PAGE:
Public hog trapping program launched

Published 10:51 am Sunday, March 31, 2019

KOUNTZE, Texas – Today, Superintendent Wayne Prokopetz announces a new public feral hog trapping program at Big Thicket National Preserve. Starting on May 1, 2019, preserve staff will issue free hog trapping permits to interested community members. An information session will be held prior to the start of the trapping season at the Big Thicket National Preserve Visitor Center, located at 6102 FM 420 Road in Kountze, Texas, from 6 to 7 pm on Thursday, April 18, 2019. The goal of this public session is to introduce the Feral Hog Trapping program and address questions from the community. All interested parties are encouraged to attend.

  “Hog management is an on-going challenge throughout Southeast Texas. We hope that this new trapping program, paired with our existing public hunting opportunities and professional hog trapping efforts, will help diminish the impact this invasive species is having on our environment,” stated Superintendent Prokopetz

During this inaugural hog trapping season, 25 permits will be issued to trap feral hogs in the preserve, which will be made available on a first-come, first serve basis by appointment starting May 1st. Each permit holder will be allowed to set up one trap in an approved location in the preserve until the end of the season on January 31, 2020. Appointments to get a feral hog trapping permit may be made by telephone starting May 1, 2019, by contacting the preserve Biologist at (409) 951-6823. All potential hog trappers must possess a valid Texas Hunting License. Data from this first year will better inform future management strategies and potential expansion of the trapping program. Superintendent Prokopetz continued “We’re excited to offer this expanded recreational opportunity in the preserve.”

Feral hogs are an invasive species descended from domesticated pigs brought to North America by European settlers. Their populations have increased in recent decades resulting in greater competition with native wildlife and increased habitat damage caused by the uprooting of large areas of vegetation. The trapping programs are part of a larger effort to control feral hog populations and provide greater public hunting and trapping opportunities.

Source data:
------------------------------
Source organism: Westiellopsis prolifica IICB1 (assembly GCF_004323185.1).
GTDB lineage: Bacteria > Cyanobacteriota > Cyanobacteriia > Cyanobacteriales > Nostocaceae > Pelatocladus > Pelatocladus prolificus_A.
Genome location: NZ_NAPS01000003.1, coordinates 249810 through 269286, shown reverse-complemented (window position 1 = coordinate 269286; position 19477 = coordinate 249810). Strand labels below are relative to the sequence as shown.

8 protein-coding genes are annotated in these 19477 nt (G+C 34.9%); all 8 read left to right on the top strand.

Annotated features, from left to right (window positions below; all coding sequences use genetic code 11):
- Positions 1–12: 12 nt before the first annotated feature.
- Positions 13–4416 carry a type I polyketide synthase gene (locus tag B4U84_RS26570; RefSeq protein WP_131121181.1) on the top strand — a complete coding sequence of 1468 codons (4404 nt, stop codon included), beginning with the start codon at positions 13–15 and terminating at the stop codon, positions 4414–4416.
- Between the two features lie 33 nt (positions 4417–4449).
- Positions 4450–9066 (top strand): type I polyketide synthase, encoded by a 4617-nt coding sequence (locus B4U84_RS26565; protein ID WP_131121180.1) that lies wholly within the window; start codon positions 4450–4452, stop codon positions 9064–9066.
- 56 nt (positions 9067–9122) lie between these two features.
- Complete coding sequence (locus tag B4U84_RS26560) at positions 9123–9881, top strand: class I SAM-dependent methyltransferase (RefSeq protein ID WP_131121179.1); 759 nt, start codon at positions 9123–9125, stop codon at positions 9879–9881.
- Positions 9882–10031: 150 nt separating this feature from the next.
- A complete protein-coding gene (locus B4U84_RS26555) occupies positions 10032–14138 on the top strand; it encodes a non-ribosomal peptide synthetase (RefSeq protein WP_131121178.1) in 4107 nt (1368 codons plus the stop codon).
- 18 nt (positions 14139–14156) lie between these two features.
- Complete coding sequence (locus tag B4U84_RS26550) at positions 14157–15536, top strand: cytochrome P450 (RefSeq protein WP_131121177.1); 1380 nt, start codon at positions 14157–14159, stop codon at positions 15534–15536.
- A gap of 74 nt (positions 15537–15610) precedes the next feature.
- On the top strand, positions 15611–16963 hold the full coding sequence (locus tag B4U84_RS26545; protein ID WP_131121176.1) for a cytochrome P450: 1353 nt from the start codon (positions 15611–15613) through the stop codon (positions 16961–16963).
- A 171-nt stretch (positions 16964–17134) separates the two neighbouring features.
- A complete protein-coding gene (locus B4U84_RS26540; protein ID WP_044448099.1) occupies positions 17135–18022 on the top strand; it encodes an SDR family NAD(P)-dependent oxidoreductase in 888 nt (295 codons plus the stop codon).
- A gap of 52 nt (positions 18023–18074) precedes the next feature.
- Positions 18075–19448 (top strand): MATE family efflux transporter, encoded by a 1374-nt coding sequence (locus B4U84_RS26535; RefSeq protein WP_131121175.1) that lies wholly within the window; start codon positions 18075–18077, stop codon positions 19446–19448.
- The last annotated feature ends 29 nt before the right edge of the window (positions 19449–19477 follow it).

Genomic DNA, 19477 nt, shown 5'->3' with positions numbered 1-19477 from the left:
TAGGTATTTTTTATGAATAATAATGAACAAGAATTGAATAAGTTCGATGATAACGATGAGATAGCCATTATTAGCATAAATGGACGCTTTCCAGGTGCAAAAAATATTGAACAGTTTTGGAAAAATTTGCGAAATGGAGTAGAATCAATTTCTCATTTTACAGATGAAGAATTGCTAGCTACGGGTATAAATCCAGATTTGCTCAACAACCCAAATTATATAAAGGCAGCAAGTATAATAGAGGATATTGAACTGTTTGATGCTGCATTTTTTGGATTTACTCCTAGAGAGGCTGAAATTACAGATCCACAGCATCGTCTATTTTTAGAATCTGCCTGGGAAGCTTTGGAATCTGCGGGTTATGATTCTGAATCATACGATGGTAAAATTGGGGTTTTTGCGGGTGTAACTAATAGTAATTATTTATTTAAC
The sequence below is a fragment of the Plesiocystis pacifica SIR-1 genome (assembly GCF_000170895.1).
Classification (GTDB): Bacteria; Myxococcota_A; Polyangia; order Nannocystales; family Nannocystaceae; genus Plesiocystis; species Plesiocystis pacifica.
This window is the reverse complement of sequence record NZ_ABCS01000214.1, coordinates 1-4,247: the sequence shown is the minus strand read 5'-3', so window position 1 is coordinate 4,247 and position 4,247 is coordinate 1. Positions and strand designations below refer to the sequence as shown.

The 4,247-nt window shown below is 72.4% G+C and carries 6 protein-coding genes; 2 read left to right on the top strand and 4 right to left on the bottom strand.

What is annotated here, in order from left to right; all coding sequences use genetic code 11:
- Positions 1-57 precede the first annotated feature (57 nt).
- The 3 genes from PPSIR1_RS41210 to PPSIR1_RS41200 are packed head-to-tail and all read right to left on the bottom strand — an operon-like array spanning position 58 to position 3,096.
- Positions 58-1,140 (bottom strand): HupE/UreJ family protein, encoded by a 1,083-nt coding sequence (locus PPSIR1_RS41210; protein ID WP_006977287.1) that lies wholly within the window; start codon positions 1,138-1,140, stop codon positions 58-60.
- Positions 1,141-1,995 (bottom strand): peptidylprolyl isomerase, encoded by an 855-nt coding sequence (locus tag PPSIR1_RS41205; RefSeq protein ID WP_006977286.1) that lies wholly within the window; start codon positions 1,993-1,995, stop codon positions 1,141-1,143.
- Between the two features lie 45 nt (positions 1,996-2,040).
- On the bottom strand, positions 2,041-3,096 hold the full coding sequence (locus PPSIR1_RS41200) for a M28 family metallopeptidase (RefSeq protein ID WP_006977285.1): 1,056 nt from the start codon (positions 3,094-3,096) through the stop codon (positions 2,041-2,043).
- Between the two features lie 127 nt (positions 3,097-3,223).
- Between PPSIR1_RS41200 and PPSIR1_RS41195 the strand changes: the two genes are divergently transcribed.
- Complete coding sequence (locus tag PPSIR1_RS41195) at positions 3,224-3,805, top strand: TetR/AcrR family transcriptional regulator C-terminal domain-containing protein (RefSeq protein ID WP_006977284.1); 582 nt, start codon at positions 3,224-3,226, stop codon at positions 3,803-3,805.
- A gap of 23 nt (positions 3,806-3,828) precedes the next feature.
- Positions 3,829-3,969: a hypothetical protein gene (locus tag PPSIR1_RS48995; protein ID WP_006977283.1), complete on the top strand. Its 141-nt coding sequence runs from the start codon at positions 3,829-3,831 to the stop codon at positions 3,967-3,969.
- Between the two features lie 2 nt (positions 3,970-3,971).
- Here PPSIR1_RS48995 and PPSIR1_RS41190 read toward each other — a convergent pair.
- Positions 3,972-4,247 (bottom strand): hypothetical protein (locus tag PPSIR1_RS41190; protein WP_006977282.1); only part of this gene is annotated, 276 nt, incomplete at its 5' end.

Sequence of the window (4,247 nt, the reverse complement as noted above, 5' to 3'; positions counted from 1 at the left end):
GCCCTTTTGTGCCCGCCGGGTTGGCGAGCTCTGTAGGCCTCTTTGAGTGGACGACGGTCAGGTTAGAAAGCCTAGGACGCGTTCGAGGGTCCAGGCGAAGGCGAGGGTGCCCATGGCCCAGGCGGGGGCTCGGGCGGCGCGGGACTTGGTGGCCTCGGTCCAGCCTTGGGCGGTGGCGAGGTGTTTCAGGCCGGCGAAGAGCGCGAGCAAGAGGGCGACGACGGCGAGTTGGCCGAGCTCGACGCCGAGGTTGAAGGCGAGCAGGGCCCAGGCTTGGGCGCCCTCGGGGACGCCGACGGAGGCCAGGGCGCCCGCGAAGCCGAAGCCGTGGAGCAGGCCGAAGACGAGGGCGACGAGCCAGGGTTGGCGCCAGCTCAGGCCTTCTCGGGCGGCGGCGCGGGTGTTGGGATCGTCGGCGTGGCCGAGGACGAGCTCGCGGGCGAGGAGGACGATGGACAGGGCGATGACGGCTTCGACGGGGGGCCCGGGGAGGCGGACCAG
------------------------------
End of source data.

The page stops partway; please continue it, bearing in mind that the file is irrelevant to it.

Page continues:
In recent years, as part of our on-going efforts to curtail the feral hog population, the preserve has started loaning out hog trapping equipment to park neighbors. These tools are available to help adjacent property owners trap hogs on their land. Those interested in participating in this free equipment loan program may call the park’s Biological Science Technician at (409) 951-6824 for more information.

The recreational pursuits of hunting, fishing, and trapping have been a part of the preserve since the beginning. In the fall of each year, Big Thicket National Preserve permits public hunting of white-tail deer, squirrel, rabbit and other game species. Public trapping of fur-bearing species in the preserve has also been a long-standing tradition since the preserve was established in 1974. More information about public hunting and furbearer trapping programs can be found on the preserve website at


Big Thicket National Preserve is located in Southeast Texas, near the city of Beaumont and 75 miles northeast of Houston. The preserve consists of nine land units and six water corridors encompassing more than 113,000 acres. The Big Thicket often referred to as a “biological crossroads,” is a transition zone between four distinct vegetation types – the moist eastern hardwood forest, the southwestern desert, the southeastern swamp, and the central prairies. Species from all of these different vegetation types come together in the thicket, exhibiting a variety of vegetation and wildlife that has received global interest.